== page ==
The new insights could help to manage and conserve the sharks, which are increasingly vulnerable to changing ocean conditions—and more and more to human activities near the ocean floor, such as deep-sea mining.
This study was published in the journal Science.
Maybe you’re that unlucky person—the one mosquitoes devour at a barbecue while others go unbitten. According to a new study, the reason might be your soap.
Aedes aegypti | Credit: Muhammad Mahdi Karim/Wikimedia Commons
Contrary to the impression multiple bites might leave, mosquitoes don’t live off people, they mostly feed on plant nectar. Female mosquitoes, however, will supplement with animal blood to produce eggs, so if you smell like a botanic garden after showering, you’re a one-stop shop.
Researchers at Virginia Tech explored the relationship between soaps and the insects by exposing four volunteers to Aedes aegypti mosquitoes which are vectors for numerous diseases. The scientists had participants lather up with Dial, Dove, Native, and Simple Truth soaps but also factored in the volunteers’ natural odors which can be influenced by everything from diet and lifestyle to products like laundry soap or deodorant. According to lead researcher Clément Vinauger, more than 60 percent of what is smelled after washing comes from soap rather than natural body odors.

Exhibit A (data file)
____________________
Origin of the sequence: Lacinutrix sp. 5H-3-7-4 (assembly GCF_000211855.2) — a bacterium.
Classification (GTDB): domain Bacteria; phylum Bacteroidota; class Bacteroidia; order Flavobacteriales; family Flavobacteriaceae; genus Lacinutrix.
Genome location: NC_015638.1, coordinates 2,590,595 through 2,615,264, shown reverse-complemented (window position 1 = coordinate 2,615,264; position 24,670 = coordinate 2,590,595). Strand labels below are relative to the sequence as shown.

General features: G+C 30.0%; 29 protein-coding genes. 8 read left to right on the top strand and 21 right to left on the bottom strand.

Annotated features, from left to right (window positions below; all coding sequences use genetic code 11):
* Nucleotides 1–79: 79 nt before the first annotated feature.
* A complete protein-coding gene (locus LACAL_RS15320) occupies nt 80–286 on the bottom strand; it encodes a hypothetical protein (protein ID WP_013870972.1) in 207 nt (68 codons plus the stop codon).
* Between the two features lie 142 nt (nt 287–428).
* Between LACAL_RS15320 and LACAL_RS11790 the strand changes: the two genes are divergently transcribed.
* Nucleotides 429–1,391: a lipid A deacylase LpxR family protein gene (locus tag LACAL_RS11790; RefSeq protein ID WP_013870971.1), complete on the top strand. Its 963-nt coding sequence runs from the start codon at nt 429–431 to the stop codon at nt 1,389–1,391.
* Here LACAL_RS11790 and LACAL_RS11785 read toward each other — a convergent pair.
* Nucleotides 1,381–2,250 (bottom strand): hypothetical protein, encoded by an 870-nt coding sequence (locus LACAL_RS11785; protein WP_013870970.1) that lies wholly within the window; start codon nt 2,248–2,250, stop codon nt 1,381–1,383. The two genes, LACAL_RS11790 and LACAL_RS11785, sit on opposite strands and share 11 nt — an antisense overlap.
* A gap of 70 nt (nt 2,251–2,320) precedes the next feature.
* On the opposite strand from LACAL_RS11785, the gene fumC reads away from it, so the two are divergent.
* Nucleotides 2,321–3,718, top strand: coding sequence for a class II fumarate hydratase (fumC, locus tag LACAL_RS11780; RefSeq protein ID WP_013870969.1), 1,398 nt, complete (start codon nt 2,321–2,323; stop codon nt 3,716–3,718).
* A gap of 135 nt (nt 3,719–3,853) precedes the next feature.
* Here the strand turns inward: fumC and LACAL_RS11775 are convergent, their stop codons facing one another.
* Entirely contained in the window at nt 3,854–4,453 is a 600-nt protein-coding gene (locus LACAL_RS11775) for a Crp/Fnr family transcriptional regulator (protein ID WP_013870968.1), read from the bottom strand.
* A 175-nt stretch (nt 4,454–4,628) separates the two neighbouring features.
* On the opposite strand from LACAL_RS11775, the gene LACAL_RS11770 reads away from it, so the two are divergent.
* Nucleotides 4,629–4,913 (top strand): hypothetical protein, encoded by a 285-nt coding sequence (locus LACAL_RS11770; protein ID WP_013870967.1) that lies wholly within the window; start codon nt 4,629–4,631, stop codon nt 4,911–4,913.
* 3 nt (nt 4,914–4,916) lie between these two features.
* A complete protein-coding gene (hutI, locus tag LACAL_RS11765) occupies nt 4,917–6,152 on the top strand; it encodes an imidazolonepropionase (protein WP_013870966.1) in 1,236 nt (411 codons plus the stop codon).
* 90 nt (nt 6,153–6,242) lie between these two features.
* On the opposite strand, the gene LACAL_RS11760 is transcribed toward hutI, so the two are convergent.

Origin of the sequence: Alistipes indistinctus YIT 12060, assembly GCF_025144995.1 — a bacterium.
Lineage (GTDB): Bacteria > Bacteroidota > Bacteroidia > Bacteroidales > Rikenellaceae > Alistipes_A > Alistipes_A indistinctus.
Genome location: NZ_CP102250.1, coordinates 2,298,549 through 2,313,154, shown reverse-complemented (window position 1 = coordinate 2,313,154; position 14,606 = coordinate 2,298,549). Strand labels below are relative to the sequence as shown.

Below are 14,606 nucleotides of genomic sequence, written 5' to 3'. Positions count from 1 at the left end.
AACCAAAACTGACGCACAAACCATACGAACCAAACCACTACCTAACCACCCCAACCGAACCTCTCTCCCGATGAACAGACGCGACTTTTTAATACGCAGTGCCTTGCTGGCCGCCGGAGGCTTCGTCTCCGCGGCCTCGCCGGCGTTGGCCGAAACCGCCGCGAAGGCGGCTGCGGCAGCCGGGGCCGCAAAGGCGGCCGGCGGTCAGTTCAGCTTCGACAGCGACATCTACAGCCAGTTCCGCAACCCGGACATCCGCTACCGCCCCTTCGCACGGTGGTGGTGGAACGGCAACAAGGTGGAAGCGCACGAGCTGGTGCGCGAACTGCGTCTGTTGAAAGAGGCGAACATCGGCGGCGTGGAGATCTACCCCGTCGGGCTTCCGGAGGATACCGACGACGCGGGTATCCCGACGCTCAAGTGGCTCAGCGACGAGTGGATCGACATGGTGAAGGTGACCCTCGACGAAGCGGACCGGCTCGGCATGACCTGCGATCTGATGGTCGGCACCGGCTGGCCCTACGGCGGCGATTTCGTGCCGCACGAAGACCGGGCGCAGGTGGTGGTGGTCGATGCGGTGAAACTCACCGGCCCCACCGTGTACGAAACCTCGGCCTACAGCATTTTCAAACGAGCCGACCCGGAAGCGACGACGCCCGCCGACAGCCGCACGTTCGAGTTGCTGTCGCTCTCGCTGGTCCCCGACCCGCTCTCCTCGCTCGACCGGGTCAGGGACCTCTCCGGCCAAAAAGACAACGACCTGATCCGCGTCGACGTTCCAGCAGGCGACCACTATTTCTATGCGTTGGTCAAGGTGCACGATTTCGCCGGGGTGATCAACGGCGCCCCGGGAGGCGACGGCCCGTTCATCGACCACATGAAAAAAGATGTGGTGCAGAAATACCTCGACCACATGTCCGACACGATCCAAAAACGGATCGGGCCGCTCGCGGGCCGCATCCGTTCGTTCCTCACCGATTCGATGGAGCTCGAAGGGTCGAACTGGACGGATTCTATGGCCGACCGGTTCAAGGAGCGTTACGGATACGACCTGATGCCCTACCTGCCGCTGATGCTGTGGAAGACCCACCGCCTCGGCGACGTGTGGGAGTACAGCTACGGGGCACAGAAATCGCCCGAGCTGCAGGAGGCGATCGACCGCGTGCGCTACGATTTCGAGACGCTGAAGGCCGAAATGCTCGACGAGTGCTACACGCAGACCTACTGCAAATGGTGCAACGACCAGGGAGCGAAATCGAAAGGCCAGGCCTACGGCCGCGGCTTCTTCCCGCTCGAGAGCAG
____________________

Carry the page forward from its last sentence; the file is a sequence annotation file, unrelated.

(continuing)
Some volunteers were mosquito magnets from the get-go, but all soaps affected the extent of their appeal. Three of the four soaps increased mosquito attractiveness for the participants, while washing with the coconut-scented Native brand tended to repel the bugs. “That was very interesting for us because there is other evidence in the literature that elevating certain fatty acids, such as those found in coconut oil derivatives, could serve as a repellent for mosquitoes and other insects,” Vinauger said.
Before you rush out to buy coconut everything, know that the study was very small. That said, the research could lead to developing future repellents that are plant based so mosquitoes will just buzz off and leave us alone.
The study was published in iScience.